The precarization of work has, among other things, been linked to increased competition in a globalized world, neo-liberal policy agendas and processes of individualization. Industrial relations systems that kept check and balance between employers’ and employees’ interests before, has insofar been unable to prevent it from happening. Which is ascribed to an erosion of the systems themselves (Doellgast et al., 2018). The 20th century has witnessed significant changes in the way employer and employee relations are organized (Martin & Swank 2016; Schmidt & Aleksynska 2014). In the first decades of the 20th century - the early years of collective bargaining agreements (CBAs) - workers reached for a power balance in negotiations with employers about working conditions by collectively organizing within trade unions. A negotiation that would otherwise be tremendously skewed. In this context, collective bargaining was a strategy for employees to negotiate better working conditions. For employers it was a means to reduce industrial conflict. Several developments since the crisis of the Fordist model of work in the 1970s have changed this situation. First, the ongoing processes of globalization and technological developments made companies less dependent on the local context for access to labour. Moreover, less and less workers became a trade union member. For example, in the Netherlands the trade union density rate for 1960 was 40 percent which in 2016 was about 17 percent[4] and can be expected to be even lower today given its steady decline over the previous decades (De Beer & Keune, 2018; Visser 1960). Moreover, a rise in self-employment has further decreased the reach of CBAs. In addition, trade unions have difficulty organizing newly emerging sectors and industries. One of the most significant labor market changes of the last decade where this shift is visible, is the increasing role of the advent of online platforms such as Uber to match the supply and demand of flexible labor (Koutsimpogiorgos et al. 2020). These developments have weakened the bargaining position of trade unions and increased employers’ exit options (Doellgast et al., 2018; Waddington et al., 2019). This has resulted in an ever-growing power imbalance between employers and trade unions.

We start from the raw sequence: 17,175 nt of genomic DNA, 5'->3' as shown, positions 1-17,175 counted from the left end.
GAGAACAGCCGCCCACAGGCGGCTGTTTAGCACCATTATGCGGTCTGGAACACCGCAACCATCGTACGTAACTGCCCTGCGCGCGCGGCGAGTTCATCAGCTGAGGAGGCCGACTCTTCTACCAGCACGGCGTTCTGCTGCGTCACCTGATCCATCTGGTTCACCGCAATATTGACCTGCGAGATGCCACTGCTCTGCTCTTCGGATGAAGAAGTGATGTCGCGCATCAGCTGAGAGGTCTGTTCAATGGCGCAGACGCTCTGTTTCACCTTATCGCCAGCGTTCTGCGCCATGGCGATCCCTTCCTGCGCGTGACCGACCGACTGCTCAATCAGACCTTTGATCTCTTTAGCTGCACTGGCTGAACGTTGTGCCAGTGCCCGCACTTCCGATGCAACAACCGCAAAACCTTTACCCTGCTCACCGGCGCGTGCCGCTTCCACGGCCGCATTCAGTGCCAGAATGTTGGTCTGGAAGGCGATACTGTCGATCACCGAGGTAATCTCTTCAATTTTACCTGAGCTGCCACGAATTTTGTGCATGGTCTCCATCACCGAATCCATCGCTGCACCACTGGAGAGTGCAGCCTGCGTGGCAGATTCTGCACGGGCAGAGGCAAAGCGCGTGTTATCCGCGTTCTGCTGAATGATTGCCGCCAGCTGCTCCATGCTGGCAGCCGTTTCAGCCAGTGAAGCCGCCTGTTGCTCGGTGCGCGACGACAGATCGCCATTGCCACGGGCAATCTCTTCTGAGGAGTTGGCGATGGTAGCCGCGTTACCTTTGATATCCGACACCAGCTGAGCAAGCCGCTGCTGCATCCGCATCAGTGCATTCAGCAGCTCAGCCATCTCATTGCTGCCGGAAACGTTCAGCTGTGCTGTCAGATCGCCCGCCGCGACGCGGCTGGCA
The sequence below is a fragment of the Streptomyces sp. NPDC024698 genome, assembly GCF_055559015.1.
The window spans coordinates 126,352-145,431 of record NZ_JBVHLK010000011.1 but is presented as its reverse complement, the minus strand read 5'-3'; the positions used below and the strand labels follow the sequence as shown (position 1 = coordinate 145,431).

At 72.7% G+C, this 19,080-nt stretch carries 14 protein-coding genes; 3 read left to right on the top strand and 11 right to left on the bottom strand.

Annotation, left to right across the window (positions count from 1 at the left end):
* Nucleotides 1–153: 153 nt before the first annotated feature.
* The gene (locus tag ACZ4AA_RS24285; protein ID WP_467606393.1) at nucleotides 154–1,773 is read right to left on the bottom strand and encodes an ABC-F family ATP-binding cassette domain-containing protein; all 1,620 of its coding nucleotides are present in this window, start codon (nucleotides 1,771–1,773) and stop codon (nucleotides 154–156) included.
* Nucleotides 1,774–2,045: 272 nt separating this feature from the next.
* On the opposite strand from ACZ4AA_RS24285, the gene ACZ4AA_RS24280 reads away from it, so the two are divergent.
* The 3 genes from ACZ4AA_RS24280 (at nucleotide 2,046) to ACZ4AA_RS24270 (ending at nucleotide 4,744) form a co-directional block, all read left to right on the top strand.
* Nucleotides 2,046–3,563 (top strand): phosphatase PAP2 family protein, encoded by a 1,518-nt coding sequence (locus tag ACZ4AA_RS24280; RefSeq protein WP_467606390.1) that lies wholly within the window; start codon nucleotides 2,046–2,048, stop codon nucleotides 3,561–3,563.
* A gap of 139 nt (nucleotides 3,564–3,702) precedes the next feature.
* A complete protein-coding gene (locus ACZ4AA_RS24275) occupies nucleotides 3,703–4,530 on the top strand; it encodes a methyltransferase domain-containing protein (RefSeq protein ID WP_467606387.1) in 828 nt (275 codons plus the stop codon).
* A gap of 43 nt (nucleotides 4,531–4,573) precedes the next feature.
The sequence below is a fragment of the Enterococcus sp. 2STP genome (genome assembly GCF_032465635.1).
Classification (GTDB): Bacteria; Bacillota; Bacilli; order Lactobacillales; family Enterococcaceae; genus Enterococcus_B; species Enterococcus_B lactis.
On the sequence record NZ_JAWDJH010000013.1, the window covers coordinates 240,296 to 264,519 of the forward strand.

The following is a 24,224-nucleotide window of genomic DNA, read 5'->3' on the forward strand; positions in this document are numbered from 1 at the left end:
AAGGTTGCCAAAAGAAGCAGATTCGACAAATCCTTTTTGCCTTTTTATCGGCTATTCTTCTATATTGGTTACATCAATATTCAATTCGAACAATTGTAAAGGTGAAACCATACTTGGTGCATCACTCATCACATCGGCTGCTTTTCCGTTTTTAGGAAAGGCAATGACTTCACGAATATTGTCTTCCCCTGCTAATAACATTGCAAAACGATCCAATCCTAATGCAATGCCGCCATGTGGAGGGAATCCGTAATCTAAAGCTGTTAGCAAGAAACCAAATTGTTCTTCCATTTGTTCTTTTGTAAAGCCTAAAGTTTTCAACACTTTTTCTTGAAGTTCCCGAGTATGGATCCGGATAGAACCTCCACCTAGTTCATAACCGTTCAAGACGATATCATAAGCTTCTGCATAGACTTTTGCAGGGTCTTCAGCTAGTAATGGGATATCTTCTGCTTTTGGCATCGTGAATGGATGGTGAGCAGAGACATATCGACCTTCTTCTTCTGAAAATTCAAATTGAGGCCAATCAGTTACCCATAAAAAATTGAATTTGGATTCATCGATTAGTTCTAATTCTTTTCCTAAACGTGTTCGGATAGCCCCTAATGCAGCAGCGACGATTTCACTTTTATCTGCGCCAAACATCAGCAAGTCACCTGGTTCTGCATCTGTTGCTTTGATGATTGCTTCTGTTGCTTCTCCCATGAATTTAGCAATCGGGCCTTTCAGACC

The consequences often take place beneath the surface of the otherwise appearing stable systems. Even though the industrial relations system in many countries has not changed and collective bargaining as such has not declined in many instances, trade unions nevertheless were unable to prevent an increase in precarious employment conditions from happening. Consequently, Doellgast, Lillie and Pulignano (2018) concluded that European labour markets now face a vicious cycle in which labor market and collective bargaining institutions have become increasingly fragmented across industries and countries, triggering ever more precarious work, which results in even more fragmentation. Insofar, it is unclear, however, to what extent a declining union density rate actually contributed to the increase in precarious working conditions when other macro-level developments are taken into account and whether the institutional configuration of the industrial relations system or the sectoral context might function as an accelerating or buffering factor. This project therefore first of all intents to empirically look into the relation between union density rates and precarious working conditions from a historical perspective, starting from the question: to what extent has a declining union density rate been associated with a rise in precarious working conditions and to what extend does this vary between countries and sectors?